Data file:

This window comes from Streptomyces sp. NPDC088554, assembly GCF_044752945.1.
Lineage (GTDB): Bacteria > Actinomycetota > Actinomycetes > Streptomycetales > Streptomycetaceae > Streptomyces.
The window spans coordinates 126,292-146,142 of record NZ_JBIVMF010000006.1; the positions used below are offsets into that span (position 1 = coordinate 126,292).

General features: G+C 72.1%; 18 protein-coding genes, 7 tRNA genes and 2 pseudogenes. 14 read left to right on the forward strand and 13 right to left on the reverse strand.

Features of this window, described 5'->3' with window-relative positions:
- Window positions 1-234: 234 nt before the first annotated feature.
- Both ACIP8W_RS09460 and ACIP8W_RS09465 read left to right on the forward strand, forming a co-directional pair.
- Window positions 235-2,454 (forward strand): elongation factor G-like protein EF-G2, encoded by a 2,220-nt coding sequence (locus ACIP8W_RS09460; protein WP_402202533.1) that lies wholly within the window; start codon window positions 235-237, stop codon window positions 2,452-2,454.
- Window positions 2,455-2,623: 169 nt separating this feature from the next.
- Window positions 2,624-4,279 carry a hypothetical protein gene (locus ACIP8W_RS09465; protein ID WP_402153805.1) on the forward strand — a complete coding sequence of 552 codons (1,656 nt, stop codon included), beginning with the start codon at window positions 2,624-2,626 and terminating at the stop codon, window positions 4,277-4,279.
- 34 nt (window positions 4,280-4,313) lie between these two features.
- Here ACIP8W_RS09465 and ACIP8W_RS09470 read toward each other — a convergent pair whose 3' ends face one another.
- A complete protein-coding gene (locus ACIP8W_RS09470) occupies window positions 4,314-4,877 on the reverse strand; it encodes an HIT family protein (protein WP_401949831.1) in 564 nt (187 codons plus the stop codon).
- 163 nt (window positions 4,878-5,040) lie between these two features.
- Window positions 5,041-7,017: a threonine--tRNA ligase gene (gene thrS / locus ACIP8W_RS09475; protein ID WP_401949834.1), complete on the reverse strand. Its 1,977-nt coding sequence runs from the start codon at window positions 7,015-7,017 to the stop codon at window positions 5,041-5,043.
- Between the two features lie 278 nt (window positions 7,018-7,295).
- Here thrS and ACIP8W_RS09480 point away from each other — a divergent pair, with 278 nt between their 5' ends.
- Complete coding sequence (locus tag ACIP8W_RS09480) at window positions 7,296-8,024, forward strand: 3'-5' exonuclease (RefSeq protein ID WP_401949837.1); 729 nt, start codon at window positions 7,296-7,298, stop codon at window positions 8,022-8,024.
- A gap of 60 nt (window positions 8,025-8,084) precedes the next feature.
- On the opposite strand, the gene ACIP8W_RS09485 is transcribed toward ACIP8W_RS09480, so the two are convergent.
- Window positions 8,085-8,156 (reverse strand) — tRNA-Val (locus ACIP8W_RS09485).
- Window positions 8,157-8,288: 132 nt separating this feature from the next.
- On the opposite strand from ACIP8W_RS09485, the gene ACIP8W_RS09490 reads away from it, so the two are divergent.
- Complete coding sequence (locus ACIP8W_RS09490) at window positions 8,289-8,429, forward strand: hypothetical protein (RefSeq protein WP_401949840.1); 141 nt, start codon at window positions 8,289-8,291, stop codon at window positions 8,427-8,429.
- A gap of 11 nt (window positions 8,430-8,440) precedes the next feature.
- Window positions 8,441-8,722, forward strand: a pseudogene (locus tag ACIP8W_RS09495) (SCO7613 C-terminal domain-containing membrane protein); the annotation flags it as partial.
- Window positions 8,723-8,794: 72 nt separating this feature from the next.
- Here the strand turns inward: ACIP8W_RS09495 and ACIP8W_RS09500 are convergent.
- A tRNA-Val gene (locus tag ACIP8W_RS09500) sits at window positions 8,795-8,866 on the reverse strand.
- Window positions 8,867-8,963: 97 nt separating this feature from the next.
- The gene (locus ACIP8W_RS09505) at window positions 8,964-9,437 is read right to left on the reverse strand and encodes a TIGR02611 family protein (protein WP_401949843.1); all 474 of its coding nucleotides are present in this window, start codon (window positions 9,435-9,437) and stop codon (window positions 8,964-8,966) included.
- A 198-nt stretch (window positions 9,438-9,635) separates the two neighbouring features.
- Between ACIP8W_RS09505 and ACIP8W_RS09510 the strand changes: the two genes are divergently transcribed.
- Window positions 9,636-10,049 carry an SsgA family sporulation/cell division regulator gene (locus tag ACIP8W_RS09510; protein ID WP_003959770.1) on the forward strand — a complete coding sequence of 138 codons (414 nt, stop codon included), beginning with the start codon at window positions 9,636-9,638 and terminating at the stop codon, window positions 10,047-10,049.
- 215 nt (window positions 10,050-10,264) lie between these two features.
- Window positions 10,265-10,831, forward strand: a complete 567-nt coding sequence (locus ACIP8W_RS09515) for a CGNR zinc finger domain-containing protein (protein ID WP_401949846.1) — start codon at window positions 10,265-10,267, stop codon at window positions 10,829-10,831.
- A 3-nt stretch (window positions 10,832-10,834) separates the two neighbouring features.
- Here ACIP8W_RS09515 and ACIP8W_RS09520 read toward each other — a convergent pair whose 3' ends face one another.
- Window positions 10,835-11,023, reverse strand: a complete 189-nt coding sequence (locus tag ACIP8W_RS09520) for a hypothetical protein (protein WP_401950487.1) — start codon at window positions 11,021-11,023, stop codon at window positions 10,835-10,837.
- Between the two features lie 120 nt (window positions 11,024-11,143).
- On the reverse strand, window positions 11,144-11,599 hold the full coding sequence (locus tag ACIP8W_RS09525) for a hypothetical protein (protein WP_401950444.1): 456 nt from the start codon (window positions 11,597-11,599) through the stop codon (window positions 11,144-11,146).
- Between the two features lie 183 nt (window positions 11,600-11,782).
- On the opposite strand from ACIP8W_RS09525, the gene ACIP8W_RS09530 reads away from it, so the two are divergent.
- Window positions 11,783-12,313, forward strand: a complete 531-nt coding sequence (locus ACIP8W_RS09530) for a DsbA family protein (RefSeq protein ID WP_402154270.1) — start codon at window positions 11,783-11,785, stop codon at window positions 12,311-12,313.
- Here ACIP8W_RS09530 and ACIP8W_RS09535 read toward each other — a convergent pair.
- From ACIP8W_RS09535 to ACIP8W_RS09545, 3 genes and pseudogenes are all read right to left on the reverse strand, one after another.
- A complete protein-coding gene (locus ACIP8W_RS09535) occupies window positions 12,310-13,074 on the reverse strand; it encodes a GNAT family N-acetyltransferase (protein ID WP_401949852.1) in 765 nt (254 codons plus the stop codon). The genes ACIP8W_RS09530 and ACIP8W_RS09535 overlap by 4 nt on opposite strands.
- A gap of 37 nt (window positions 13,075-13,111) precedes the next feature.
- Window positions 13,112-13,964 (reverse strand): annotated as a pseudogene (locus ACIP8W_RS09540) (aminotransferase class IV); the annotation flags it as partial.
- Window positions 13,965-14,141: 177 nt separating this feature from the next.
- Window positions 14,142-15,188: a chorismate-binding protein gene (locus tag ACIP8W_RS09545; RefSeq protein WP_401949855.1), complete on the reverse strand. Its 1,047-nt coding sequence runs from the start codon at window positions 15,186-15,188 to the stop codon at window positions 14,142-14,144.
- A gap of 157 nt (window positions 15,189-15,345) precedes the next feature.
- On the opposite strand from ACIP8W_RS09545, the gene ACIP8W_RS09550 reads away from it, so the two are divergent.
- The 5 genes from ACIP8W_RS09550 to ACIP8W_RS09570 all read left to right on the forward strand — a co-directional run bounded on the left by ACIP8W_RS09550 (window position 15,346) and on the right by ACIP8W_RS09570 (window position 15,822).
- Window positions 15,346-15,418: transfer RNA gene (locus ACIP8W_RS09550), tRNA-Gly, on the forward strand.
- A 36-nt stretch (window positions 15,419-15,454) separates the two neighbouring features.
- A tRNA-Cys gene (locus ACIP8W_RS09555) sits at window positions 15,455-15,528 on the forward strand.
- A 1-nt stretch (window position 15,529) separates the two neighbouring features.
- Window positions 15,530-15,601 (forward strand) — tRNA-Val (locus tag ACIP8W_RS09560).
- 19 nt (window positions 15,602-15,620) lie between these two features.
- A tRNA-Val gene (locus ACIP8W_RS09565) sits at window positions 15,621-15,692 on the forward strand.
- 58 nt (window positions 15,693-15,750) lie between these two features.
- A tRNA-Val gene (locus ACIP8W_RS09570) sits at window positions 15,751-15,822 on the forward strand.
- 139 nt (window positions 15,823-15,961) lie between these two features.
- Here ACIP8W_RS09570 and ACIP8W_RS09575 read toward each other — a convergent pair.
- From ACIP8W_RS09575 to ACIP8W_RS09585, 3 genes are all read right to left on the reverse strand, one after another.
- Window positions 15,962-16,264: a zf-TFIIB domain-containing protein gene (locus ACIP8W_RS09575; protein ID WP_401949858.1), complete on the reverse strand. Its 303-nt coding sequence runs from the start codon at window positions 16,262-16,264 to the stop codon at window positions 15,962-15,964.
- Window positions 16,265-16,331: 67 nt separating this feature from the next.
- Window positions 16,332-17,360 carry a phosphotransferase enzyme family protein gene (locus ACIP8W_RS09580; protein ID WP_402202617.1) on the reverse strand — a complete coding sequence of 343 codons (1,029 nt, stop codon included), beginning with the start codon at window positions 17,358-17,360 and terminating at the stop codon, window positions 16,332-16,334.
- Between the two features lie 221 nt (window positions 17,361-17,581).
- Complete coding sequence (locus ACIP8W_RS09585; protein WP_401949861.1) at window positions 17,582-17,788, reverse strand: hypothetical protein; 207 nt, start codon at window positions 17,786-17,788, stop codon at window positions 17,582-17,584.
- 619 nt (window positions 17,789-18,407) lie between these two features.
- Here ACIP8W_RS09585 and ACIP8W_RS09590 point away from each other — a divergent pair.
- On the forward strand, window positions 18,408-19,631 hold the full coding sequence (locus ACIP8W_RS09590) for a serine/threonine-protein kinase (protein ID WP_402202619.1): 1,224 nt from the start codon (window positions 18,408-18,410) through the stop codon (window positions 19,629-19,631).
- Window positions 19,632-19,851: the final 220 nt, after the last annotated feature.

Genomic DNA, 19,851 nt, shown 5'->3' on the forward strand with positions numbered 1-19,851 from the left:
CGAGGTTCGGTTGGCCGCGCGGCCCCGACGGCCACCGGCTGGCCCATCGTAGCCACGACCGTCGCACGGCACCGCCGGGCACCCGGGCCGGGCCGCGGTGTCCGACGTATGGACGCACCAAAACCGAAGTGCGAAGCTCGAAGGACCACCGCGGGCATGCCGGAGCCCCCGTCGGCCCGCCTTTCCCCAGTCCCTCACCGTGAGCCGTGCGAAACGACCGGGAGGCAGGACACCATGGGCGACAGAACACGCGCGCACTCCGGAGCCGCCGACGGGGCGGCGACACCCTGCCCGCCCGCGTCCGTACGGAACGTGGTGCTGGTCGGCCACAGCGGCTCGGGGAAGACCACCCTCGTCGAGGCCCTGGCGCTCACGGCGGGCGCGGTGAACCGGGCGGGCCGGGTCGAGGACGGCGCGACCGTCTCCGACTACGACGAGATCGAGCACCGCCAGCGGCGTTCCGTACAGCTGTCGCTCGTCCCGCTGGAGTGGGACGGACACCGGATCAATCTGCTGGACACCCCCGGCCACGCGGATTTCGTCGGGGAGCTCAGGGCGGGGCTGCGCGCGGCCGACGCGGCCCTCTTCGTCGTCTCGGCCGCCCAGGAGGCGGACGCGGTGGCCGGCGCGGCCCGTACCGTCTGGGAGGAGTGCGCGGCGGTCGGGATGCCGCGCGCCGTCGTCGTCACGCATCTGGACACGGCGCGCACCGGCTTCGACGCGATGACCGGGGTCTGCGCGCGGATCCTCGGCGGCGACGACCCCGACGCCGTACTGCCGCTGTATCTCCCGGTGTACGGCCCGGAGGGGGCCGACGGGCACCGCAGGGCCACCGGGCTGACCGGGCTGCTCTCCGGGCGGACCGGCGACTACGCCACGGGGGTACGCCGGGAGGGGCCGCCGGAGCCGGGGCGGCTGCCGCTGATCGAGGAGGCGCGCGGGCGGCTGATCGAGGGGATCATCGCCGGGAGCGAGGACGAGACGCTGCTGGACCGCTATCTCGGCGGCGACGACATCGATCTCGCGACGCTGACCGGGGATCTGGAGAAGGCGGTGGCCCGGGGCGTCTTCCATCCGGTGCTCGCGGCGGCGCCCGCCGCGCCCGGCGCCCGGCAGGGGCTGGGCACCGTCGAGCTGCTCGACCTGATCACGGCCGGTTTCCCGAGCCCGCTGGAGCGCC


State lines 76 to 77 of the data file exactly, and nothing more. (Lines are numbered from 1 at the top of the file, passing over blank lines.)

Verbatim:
Genomic DNA, 19,851 nt, shown 5'->3' on the forward strand with positions numbered 1-19,851 from the left:
CGAGGTTCGGTTGGCCGCGCGGCCCCGACGGCCACCGGCTGGCCCATCGTAGCCACGACCGTCGCACGGCACCGCCGGGCACCCGGGCCGGGCCGCGGTGTCCGACGTATGGACGCACCAAAACCGAAGTGCGAAGCTCGAAGGACCACCGCGGGCATGCCGGAGCCCCCGTCGGCCCGCCTTTCCCCAGTCCCTCACCGTGAGCCGTGCGAAACGACCGGGAGGCAGGACACCATGGGCGACAGAACACGCGCGCACTCCGGAGCCGCCGACGGGGCGGCGACACCCTGCCCGCCCGCGTCCGTACGGAACGTGGTGCTGGTCGGCCACAGCGGCTCGGGGAAGACCACCCTCGTCGAGGCCCTGGCGCTCACGGCGGGCGCGGTGAACCGGGCGGGCCGGGTCGAGGACGGCGCGACCGTCTCCGACTACGACGAGATCGAGCACCGCCAGCGGCGTTCCGTACAGCTGTCGCTCGTCCCGCTGGAGTGGGACGGACACCGGATCAATCTGCTGGACACCCCCGGCCACGCGGATTTCGTCGGGGAGCTCAGGGCGGGGCTGCGCGCGGCCGACGCGGCCCTCTTCGTCGTCTCGGCCGCCCAGGAGGCGGACGCGGTGGCCGGCGCGGCCCGTACCGTCTGGGAGGAGTGCGCGGCGGTCGGGATGCCGCGCGCCGTCGTCGTCACGCATCTGGACACGGCGCGCACCGGCTTCGACGCGATGACCGGGGTCTGCGCGCGGATCCTCGGCGGCGACGACCCCGACGCCGTACTGCCGCTGTATCTCCCGGTGTACGGCCCGGAGGGGGCCGACGGGCACCGCAGGGCCACCGGGCTGACCGGGCTGCTCTCCGGGCGGACCGGCGACTACGCCACGGGGGTACGCCGGGAGGGGCCGCCGGAGCCGGGGCGGCTGCCGCTGATCGAGGAGGCGCGCGGGCGGCTGATCGAGGGGATCATCGCCGGGAGCGAGGACGAGACGCTGCTGGACCGCTATCTCGGCGGCGACGACATCGATCTCGCGACGCTGACCGGGGATCTGGAGAAGGCGGTGGCCCGGGGCGTCTTCCATCCGGTGCTCGCGGCGGCGCCCGCCGCGCCCGGCGCCCGGCAGGGGCTGGGCACCGTCGAGCTGCTCGACCTGATCACGGCCGGTTTCCCGAGCCCGCTGGAGCGCC